This year, Americans will once again gather to celebrate the 4th of July, AKA Independence Day. We do so with fireworks, beer, burgers, and flags aplenty. It is righteous indeed to commemorate the date on which our revered forefathers officially stated their intent to cleave from Britain and form “a new nation, conceived in liberty and dedicated to the proposition that all men are created equal” (thank you Abraham Lincoln’s superlative Gettysburg Address). However, even this finest, most hallowed of holidays can become rather blasé after years and years of the same beer ‘n burger celebrations.
So this year, if you’re looking for a unique new way to celebrate America’s birthday, why not take advantage of one of your country’s greatest resources: the American wilderness!
Camping out is a great way to have a great time that’s both memorable and affordable, and with a bit of planning, it can be a uniquely American experience, too.
PATRIOTIC CAMPSITE CUISINE
The Main Course – Campfire Pot Roast
Guess what, America? Meat and potatoes in on the menu for your 4th of July Camping extravaganza. You can prepare an amazing take on the classic pot roast even when you’re miles away from an oven. All you need is a big ol’ campfire and a Dutch oven or a large cast iron pot with a lid.
Here’s what you’ll need:
- One 3 Pound Chuck Roast
- One Large Onion, Chopped
- 1 Cup Red Wine
- About 2 cups of water (ideally broth, but water is fine — you’re camping, dude)
- 4 or 5 Carrots, chunked
- 2 or 3 big ol’ potatoes, chunked
- Salt and pepper and maybe garlic powder and such
OK, here’s what you do: put all that stuff in your Dutch oven or iron pot. Now stick the pot right next to the fire. Keep the fire going, and turn the pot (or oven or whatnot) around about once an hour. Plan for about two hours cooking time and check on the meat from time to time; once it’s cooked through, it’s dinner time. Be ready to add more water and a bit more wine if things get dry.
For Desert – S’Mores
What sweet do you eat on a 4th of July camping trip? Dude… you eat s’mores. The simplest answer is always the best, right? Right. So, for the three of you not in the know, here’s the 4-1-1 on the s’more:
- Graham Crackers
- Chocolate Bar (better make it a Hershey’s)
Roast a marshmallow over the fire, then sandwich it between graham crackers with a layer of chocolate on one or both sides. Allow for brief melting. Eat. And sure, go ahead and try fancy varieties like flavored crackers, varieties of chocolate (like cayenne pepper infused chocolate FTW) and such.
To Imbibe – The Old Fashioned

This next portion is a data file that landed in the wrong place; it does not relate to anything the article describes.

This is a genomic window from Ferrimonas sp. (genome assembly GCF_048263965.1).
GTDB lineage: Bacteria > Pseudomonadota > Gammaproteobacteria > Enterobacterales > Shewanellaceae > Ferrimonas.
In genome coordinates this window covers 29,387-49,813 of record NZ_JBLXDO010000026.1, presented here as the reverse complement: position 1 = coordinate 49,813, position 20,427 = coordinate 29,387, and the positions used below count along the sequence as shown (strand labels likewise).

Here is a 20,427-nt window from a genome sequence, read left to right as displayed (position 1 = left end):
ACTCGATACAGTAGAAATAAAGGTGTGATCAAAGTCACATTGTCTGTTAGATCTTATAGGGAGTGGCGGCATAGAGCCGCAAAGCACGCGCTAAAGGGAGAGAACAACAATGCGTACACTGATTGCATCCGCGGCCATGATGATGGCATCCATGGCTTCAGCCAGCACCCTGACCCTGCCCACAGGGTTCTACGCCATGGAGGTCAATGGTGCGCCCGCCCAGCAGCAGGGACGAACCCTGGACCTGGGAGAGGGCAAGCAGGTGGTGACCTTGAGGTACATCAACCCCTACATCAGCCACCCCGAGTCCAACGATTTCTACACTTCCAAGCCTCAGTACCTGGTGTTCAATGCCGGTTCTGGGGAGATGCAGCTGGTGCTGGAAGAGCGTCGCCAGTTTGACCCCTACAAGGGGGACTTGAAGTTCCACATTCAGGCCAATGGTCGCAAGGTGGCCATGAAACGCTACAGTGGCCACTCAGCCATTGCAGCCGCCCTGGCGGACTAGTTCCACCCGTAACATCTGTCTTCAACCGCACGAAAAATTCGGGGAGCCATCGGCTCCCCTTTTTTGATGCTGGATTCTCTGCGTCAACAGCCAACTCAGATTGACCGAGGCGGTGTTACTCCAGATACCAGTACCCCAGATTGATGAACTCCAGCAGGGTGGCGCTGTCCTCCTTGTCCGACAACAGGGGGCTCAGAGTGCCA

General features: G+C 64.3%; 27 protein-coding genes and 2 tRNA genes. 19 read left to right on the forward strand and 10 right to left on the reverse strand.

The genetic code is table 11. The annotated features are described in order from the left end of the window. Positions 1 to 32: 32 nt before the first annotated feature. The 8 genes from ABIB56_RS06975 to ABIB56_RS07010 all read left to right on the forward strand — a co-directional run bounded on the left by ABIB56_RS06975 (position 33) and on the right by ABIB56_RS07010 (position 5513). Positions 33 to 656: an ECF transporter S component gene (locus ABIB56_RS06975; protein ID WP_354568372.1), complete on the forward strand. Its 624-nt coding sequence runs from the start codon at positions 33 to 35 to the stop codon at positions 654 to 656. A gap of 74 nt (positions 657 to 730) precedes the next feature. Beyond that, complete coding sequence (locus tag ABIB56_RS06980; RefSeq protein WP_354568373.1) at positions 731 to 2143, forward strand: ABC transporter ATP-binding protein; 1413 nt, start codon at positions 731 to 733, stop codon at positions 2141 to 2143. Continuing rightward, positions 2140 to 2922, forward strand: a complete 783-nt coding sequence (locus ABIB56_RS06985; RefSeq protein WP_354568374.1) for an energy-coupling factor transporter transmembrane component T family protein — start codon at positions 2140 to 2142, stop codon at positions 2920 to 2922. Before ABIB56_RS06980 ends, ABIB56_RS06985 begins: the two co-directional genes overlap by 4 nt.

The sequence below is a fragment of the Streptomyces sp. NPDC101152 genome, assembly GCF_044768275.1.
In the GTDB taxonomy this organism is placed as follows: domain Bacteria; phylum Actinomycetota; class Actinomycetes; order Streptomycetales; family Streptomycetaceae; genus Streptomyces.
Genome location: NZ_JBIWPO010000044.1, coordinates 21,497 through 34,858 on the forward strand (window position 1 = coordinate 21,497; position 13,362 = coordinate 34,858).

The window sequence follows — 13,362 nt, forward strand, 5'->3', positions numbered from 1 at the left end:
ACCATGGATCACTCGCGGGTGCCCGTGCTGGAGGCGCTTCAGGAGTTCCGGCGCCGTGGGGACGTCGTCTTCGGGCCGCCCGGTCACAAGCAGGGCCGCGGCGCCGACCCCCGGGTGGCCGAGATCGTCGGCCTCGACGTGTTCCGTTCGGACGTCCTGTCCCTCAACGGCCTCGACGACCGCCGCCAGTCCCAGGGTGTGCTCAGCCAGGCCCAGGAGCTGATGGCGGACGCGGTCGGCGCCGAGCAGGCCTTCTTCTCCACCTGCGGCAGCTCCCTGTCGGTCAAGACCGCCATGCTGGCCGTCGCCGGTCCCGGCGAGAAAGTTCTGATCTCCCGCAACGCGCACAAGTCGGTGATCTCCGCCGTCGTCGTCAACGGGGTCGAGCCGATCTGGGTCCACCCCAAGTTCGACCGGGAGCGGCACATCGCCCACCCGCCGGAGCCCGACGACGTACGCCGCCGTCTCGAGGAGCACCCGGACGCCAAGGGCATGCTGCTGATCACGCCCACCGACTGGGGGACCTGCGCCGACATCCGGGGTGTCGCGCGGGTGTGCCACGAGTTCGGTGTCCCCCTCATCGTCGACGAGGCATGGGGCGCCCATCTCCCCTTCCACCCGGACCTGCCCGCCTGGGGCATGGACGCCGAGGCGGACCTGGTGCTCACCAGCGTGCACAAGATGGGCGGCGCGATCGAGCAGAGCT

Our Campsite Cocktail Old Fashioned is a simple twist on the original. For each serving you’ll need:
- 2 Ounces Whiskey (Bourbon or Rye)
- 2 Dashes Angousta Bitters
- 1 Sugar Packet (easier than a cube when you’re roughing it!)
- 1 TBSP Water (sourced and filtered from that nearby stream?)
- An Orange
Pre-mix the whiskey and bitters, if you’d like. At the campsite, mix in the sugar and water with the booze, then cut a wedge of fresh orange. Squeeze a few drops in, drop the rest of the slice into the glass (or mug or what-have-you) and enjoy.
HAVE A REST, AMERICA STYLE
If you love kicking back and taking it easy and you love America, then you’ll love taking a snooze or leafing lazily through the pages of a book in the Freedom Flag American Flag Hammock from The Lazy Patriot. This 105″-long, 65″-wide hammock is a double-wide, suitable for use by two proud citizens at the same time.
It weighs just a little more than a pound, so you can bring it along even if you’re headed rather far afield for a 4th of July camping trip. Or you can hang it up in your backyard or on the front porch to show the neighbors you like to take it easy with pride, dammit. Your patriotic respite awaits.
LIGHT UP THE NIGHT
When camping in the wilderness, a safe, well-monitored campfire is a great way to stay warm, keep things cozy and festive, and cook your food. Fireworks, on the other hand, are a great way to start a wildfire that ruins both your holiday and untold acres of priceless habitat at the same time. So lets avoid using them. Even sparklers have no place in the woods. But glowsticks? Those babies couldn’t hurt a fly! Unless you used one like a little bat and went around hitting flies, but you probably won’t do that. Red, white, and blue glowsticks are safe and patriotic at the same time, so use them as bracelets, necklaces, or hang them around your campsite (clean up later!) to bring some safe American luminescence to the evening.